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  • Risk factors identified for little league shoulder

    Source - MedicalNewsToday

    As cases of Little League Shoulder (LLS) occur more frequently, the need for additional information about the causes and outcomes of the condition has become clear. Researchers presenting at the American Orthopaedic Society for Sports Medicine's (AOSSM) Annual Meeting shared new data identifying associated risk factors, common treatment options and return to play.

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  • NFL players return to the game after stabilizing shoulder surgery

    Source - MedicalNewsToday

    Shoulder instability is a common injury in football players but the rate of return to play has not been regularly determined following surgery. A new study, discussed at the American Orthopaedic Society for Sports Medicine's (AOSSM) Annual Meeting, details that return rates for NFL players is approximately 90 percent no matter what the stabilization procedure (open vs. arthroscopic).

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  • Obesity may be driving increasing need for knee and hip replacements in steadily younger patients

    Source - dailyRx

    The impact of being overweight has far reaching health implications — implications that may be taking a toll at an earlier age.

    In a new study, researchers found that packing on the pounds may be setting the stage for total knee or hip replacement at increasingly younger ages.

    Further, the scientists found that being overweight or obese had a greater impact on the knee than the hip.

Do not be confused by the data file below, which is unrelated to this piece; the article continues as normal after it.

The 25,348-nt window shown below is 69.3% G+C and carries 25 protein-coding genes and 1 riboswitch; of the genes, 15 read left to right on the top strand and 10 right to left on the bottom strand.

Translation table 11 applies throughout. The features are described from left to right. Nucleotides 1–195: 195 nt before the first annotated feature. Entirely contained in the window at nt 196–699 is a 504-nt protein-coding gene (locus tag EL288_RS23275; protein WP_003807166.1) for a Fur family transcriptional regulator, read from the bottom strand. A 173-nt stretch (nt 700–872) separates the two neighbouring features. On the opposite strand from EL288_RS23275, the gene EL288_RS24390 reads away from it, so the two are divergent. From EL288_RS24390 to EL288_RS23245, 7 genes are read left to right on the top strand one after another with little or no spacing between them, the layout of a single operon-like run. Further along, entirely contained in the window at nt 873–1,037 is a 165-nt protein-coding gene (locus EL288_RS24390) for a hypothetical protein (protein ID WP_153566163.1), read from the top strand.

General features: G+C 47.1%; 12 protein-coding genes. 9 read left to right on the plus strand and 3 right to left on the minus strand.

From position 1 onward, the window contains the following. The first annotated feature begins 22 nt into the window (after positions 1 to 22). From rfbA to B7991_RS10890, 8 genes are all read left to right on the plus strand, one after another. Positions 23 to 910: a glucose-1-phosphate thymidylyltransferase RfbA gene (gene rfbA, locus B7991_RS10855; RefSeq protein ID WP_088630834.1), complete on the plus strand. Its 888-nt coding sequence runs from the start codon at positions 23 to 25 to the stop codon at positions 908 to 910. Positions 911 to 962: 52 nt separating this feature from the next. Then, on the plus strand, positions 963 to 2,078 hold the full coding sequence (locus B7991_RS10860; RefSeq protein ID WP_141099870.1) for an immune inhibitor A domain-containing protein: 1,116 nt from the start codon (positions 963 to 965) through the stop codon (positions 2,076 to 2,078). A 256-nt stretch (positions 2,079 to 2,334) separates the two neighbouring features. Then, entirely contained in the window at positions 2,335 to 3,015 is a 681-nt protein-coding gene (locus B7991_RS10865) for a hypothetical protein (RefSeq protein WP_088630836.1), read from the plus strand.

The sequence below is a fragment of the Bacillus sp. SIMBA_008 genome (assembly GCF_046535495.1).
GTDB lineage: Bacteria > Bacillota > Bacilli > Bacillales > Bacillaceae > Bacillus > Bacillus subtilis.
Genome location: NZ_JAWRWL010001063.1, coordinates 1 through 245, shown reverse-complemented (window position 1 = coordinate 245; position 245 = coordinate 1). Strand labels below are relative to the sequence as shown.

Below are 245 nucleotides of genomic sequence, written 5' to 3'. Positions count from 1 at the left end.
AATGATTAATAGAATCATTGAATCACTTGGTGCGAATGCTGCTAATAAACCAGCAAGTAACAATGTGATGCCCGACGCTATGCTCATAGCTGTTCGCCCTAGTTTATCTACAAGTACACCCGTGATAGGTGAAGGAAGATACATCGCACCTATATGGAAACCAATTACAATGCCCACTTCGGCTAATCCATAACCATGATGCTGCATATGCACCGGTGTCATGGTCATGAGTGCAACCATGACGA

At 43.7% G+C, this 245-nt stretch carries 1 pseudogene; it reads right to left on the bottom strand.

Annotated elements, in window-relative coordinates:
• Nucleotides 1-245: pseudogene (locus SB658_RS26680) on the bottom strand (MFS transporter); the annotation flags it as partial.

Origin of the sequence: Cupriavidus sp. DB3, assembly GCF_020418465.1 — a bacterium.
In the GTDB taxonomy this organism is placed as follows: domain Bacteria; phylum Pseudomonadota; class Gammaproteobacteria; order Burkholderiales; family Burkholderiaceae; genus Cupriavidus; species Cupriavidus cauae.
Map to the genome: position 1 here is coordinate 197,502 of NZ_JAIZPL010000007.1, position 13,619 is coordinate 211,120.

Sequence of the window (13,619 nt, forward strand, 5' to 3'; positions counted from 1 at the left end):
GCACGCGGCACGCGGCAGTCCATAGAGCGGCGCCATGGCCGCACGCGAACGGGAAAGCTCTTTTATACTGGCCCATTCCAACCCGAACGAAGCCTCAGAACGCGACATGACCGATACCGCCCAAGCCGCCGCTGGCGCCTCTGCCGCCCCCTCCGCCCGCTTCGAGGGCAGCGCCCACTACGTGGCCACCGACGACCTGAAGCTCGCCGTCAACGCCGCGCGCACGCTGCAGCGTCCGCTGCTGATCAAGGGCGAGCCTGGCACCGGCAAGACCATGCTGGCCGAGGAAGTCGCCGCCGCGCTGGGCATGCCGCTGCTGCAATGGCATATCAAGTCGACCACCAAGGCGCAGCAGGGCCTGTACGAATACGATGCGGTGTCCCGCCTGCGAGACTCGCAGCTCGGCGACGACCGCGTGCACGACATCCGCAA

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  • In 'tennis elbow' tendon stimulation is the key to repair

    Source - Medical News Today

    New data presented at the European League Against Rheumatism Annual Congress (EULAR 2014) show that ultrasound-guided injections of growth factors-containing platelet-rich plasma (PRP) are no more effective in treating recently developed epicondylitis than injections of saline.

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  • Elbow surgery risk may be increased by early entry to Major League Baseball

    Source - Medical News Today

    The common elbow surgery made famous by Major League Baseball (MLB) pitcher, Tommy John, definitely does its job to return pitchers to the mound, but risks for having the surgery may be able to be recognized earlier in a player's career, say researchers presenting their work at the American Orthopaedic Society for Sports Medicine's (AOSSM) Annual Meeting. The study was the largest cohort of MLB pitchers, to date, that have undergone UCL reconstruction.